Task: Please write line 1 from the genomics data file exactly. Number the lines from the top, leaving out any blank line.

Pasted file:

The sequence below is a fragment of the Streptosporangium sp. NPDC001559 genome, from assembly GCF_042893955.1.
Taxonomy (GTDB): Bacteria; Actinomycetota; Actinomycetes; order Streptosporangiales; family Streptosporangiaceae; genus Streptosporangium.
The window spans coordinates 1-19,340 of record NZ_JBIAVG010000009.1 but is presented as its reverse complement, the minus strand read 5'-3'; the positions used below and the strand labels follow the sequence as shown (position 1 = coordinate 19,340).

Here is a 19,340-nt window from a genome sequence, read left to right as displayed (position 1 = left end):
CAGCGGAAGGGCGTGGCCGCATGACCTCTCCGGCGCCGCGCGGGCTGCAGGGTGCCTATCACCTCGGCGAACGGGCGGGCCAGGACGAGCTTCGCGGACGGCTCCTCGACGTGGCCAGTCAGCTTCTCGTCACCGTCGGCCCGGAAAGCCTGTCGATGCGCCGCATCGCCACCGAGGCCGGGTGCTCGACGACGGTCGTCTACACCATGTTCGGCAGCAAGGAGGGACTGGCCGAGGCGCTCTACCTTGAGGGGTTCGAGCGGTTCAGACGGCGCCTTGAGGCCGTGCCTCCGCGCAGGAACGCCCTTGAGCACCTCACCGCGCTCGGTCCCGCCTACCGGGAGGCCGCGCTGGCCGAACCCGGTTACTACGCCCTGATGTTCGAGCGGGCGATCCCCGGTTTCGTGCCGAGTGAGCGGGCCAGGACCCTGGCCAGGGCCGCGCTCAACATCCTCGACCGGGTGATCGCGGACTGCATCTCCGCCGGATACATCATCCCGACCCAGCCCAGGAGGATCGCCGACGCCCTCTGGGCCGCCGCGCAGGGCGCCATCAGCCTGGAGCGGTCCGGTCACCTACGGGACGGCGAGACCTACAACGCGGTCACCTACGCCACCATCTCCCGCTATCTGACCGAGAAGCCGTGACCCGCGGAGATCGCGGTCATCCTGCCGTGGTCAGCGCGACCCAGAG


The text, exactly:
The sequence below is a fragment of the Streptosporangium sp. NPDC001559 genome, from assembly GCF_042893955.1.